Working from home without a home office can be quite challenging when it comes to being productive. Distractions like family members, pets, the television, and being in an overly relaxed environment can impede your work ethic and can lead to unproductivity. So, if you’re regularly working from home, but you need a place to focus, here are 5 helpful tips to help you set up you home office.
There a few initial essentials you may need to take into consideration when creating your home office including space, organization, and lighting. All of these things can greatly impact your work ethic, but most importantly, getting these things right can improve your level of productivity.
First and foremost, the space where your office is going to be is the most important. If you have any unused rooms in your house, this is always a benefit. But if you don’t have a spare room in your house, then you could always reinvent an old shed, or the unused summer house!
Whether it’s inside or outside, the space also needs to be separate from the in-house goings-on. A simple way to do this is by placing all items to do with work in your home office and keeping your work clutter out of the house. This separation should create a healthy balance between home and work life, and lead to improved productivity.
Organizing work time is important as it helpsyou distinguish between home and work life, so it doesn’t make you feel like all you do at home is work. To do this, you could begin by implementing designated hours for work and letting the people you’re living with know when you are working and when not to be disturbed.
A clear space equals a clear mind, which is why maintaining a clean and organised work environment is essential. The most important area to keep tidy is the desk where you’ll likely be spending most of your time. Avoid having all your paperwork sprawled in disorganised piles. Instead, you could create designated “working zones” including a main workspace (your desk), a reference area (filing cabinets, trays, shelves), and a supply area (drawers, cupboards).
Good lighting is also an important aspect of creating a home office. Natural lighting is always best, so if you do enjoy the idea of an office summer house or shed, then this would be perfect! But if no daylight is available due to time of day or lack of windows, then it may be better to get a light-fixtures that replicate natural daylight (white or light yellow-cast illumination).
If lighting levels are too low and you’re staring at a brightly lit computer screen, this can cause eye-strain and headaches. Dim lighting can also affect your mood in a negative way which is why it’s best to have a good balance of light when working.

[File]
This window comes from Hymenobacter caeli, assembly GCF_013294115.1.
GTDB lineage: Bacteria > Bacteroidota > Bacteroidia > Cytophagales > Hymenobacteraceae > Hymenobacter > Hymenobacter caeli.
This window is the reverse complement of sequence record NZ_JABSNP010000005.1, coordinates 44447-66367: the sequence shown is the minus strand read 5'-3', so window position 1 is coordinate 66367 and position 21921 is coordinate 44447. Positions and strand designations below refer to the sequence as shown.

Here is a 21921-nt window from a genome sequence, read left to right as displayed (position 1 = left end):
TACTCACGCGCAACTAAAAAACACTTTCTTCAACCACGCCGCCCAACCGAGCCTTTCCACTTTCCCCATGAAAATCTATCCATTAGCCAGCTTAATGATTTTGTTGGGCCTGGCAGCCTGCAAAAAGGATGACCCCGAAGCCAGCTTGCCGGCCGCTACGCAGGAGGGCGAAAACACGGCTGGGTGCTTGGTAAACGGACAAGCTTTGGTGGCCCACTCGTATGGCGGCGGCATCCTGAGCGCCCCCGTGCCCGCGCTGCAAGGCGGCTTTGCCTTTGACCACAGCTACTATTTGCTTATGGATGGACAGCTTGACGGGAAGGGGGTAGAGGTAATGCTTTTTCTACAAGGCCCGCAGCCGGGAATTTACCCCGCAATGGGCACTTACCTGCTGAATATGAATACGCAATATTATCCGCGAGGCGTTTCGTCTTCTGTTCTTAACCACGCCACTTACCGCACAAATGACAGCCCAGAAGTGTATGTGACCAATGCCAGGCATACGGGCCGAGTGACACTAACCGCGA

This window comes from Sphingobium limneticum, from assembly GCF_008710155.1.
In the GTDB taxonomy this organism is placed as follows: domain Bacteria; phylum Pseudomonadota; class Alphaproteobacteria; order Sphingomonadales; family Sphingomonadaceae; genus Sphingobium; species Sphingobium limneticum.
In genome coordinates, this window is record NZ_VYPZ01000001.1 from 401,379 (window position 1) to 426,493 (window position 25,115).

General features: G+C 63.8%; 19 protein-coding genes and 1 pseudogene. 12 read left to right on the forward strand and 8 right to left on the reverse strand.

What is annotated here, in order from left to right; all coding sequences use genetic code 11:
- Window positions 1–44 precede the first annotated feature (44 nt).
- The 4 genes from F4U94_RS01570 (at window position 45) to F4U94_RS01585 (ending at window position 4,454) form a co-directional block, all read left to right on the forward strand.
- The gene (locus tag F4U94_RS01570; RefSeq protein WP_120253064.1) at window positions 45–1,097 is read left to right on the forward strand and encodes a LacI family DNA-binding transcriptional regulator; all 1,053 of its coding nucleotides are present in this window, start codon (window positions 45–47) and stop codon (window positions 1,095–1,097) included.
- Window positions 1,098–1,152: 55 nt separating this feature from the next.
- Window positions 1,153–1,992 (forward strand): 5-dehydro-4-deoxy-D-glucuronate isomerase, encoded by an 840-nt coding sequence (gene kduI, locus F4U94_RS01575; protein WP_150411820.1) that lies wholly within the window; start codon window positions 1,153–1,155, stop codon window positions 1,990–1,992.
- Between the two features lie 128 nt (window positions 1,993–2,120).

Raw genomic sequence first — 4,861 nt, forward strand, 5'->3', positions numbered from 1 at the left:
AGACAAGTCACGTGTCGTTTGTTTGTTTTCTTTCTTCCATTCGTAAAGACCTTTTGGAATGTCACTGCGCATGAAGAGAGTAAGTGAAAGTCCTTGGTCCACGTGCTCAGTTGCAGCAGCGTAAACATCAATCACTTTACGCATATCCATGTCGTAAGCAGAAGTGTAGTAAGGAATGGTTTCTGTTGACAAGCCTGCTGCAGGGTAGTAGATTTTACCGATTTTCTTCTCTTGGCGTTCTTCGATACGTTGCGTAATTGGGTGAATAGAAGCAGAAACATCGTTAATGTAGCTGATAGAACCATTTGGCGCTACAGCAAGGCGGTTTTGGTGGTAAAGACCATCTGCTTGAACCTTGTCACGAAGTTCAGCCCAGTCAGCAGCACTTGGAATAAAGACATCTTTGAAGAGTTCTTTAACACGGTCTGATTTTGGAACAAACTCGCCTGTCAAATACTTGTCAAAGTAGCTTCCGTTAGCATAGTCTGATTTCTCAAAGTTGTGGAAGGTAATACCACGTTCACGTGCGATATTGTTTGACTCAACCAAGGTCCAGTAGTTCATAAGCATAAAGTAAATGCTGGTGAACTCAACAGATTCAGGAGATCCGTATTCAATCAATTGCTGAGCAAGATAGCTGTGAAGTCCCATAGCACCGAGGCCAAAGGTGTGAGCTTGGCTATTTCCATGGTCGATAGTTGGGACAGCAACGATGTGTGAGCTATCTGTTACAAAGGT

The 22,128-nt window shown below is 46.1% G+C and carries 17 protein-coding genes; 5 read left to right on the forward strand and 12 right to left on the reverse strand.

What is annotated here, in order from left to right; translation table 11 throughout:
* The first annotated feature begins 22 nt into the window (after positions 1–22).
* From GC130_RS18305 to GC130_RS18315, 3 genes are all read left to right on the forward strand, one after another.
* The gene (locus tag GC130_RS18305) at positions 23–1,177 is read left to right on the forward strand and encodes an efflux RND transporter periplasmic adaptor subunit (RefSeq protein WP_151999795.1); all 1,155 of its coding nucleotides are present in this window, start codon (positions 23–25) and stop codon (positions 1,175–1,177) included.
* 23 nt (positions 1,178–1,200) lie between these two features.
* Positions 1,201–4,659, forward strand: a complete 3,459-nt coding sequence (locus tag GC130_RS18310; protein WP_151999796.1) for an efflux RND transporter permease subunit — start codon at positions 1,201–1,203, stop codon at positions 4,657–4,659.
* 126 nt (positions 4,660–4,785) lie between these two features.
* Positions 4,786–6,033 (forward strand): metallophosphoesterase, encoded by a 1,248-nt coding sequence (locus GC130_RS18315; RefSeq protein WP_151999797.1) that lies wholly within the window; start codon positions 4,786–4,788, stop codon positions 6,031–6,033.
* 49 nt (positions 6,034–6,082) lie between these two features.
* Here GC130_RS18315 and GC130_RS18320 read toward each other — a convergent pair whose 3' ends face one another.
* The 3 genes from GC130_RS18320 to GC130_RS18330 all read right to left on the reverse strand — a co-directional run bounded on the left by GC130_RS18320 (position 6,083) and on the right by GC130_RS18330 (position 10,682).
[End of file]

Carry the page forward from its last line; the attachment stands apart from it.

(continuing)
If an office is too homely, casual, or isn’t separated enough from the home itself, it can affect concentration and productivity. With this said, it’s also important to avoid making the office too bare or bland, as this will also impede on your work ethic. A simple yet effective solution for this is to decorate the space with homely comforts, but not something too homely like a television!
Using plants as a decorative item not only spruces up the room, but can also greatly affect the working environment in a positive and productive way. In fact, having plants in the office is believed to reduce stress, anxiety, and tension by 37 per cent and can increase productivity and concentration by 15 per cent.
Pot plants and flowers can also brighten up the room, creating a warm and welcoming atmosphere. But if you’re not too great at taking care of plants, like forgetting to water them, for example, then artificial plants are also a great option. Many of these are of a high-quality, last all year round and their permanent vibrant colours can bring any bare room to life.
Choosing which colour you wish to decorate your office with can also affect your state of mind when working as colours are thought to evoke emotions and thoughts.
For instance, the colour red is thought to provoke strong feeling like excitement which is why this colour can be used as an accent rather than to cover a whole room. It may be wise to avoid the use of “cool colours” such as blue and green which are thought to evoke emotions of peace and relaxation, leaving the occupant feeling sleepy or even lethargic.
Purple is a rich colour that has been proved to stimulate imagination whereas the colour yellow is believed to make people feel happy and evokes optimism. Either of these colours are great for decorating your home office with.